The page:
“Currently, the Access Northeast project has stalled and shows little prospect for revival in the near term,” wrote Monroe. “Without this project, a physical storage proposal project provides an opportunity for Maine to hedge against future energy price spikes.”

In its report, Navigant did determine that seven of the LNG storage bids could be beneficial to ratepayers if the Access Northeast pipeline isn’t built, but also concluded that “such a finding would be assuming optimistic results” and could be impacted by unforeseen market changes.

“No Compelling Reason” for Subsidies

At the same time, Navigant also concluded that the storage proposal put forward by Northern LNG, the company that brought the LNG subsidy bill to the Legislature in the first place, would not be beneficial to energy consumers under any scenario and would result in a negative return on investment of either $6 or $16 million. 

Northern LNG’s proposal stems from a partnership between Boston-based company Energy Management Inc. (EMI) and Montville energy consultant Evan Coleman, which originally proposed to build a subsidized LNG storage facility in Rumford. Since then, EMI and Japanese energy giant JGC, under their joint venture Northern LNG, have announced plans to build the facility in either Rumford or Brewer, contingent on whether the PUC awards them a contract. In 2015, Coleman and EMI also proposed to build a natural gas-fired  power plant in Rockland, but put the plan indefinitely on hold after Rockland City Council passed an ordinance to regulate grid-scale power projects in the city.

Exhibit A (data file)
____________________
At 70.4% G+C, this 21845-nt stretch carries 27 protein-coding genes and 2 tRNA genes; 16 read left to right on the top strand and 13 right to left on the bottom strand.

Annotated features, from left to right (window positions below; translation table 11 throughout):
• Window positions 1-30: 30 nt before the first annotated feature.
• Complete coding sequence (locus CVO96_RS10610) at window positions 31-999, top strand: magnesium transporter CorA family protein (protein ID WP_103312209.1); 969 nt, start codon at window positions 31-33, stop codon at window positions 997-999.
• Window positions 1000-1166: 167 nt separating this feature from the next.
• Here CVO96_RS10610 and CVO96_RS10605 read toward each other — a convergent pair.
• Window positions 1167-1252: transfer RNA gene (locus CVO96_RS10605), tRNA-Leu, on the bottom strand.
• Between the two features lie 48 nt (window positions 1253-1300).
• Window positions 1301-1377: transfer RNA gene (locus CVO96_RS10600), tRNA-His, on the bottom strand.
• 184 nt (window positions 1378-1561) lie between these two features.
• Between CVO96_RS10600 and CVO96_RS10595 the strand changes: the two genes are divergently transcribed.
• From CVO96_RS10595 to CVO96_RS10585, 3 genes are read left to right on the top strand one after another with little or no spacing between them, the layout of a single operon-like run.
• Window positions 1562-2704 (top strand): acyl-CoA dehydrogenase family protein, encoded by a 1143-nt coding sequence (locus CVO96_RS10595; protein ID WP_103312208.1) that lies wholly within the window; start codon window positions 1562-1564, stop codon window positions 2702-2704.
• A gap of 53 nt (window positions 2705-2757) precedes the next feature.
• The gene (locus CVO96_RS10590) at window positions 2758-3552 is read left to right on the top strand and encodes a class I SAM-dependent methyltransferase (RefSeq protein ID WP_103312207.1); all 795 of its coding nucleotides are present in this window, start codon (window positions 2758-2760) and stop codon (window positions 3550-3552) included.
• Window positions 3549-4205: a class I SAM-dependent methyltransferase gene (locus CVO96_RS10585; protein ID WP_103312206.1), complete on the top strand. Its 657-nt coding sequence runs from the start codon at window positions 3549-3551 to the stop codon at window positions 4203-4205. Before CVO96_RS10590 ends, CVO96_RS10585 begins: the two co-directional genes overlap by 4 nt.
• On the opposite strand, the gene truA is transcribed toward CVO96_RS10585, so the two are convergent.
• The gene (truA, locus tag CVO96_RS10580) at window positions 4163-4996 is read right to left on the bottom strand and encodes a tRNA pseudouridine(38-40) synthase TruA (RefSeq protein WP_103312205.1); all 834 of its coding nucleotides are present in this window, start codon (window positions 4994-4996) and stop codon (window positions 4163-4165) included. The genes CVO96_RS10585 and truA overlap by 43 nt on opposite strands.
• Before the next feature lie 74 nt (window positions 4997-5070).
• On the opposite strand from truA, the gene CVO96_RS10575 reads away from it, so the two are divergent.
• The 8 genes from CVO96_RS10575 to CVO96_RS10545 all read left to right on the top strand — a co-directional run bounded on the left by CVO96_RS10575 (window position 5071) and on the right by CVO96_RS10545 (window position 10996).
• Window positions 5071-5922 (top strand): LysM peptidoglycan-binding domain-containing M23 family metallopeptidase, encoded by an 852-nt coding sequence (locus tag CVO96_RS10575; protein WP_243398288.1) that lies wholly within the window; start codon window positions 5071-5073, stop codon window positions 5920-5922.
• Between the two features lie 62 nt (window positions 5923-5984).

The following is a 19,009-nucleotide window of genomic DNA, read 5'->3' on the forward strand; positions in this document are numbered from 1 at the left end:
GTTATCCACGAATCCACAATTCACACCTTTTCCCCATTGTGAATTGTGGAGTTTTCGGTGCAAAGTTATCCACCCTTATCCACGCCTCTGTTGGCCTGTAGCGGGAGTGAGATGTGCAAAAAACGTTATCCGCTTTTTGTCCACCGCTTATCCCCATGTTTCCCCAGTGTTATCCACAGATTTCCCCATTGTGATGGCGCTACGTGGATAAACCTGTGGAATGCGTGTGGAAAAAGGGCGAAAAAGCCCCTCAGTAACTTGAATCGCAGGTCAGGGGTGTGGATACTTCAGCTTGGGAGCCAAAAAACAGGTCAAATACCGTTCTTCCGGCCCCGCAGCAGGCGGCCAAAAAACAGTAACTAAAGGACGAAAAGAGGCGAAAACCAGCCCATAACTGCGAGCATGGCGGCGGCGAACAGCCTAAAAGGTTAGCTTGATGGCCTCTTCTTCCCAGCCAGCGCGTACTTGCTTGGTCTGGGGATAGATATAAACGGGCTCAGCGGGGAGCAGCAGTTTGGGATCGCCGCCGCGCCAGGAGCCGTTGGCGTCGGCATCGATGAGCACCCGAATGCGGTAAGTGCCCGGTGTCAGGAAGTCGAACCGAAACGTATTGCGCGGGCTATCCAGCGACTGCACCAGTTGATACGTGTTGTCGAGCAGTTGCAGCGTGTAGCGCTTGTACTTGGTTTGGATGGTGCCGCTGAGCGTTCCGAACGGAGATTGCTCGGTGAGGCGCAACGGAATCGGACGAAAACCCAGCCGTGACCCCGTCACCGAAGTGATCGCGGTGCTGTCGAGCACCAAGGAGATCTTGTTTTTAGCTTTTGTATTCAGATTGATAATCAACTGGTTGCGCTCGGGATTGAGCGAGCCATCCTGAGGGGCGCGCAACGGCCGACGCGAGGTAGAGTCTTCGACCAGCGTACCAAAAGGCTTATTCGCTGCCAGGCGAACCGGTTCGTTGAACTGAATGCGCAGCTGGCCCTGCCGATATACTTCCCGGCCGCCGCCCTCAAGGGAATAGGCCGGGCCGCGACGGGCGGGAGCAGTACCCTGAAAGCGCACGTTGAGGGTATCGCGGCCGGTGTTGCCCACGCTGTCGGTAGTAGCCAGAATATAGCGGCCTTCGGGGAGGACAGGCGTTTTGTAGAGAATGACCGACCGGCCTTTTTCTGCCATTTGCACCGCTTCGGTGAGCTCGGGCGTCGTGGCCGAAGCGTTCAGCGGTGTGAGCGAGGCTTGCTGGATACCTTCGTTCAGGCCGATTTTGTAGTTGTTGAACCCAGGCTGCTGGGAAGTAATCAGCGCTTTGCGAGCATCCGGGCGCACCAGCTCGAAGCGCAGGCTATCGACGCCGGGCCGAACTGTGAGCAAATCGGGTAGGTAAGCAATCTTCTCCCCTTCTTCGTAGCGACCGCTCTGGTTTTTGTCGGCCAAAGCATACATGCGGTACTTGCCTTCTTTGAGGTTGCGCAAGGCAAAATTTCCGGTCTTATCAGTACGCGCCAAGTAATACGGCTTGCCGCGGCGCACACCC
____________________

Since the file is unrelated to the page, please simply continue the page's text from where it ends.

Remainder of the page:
Public Advocate Tim Schneider, who is representing Maine ratepayers in the case, noted that Northern LNG’s representative said the company’s proposal would incur “a total annual cost of $35.6 million during 2021 to 2040...” but did not explain how it will recover an additional $10 million each year and remain commercially viable given that annual public subsidies are capped at $25 million. Schneider noted that the state’s four major natural gas distribution companies testified “that there is in unacceptable amount of uncertainty and risk with entering into any of the proposed [storage contracts].” Schneider recommended against approving a storage contract.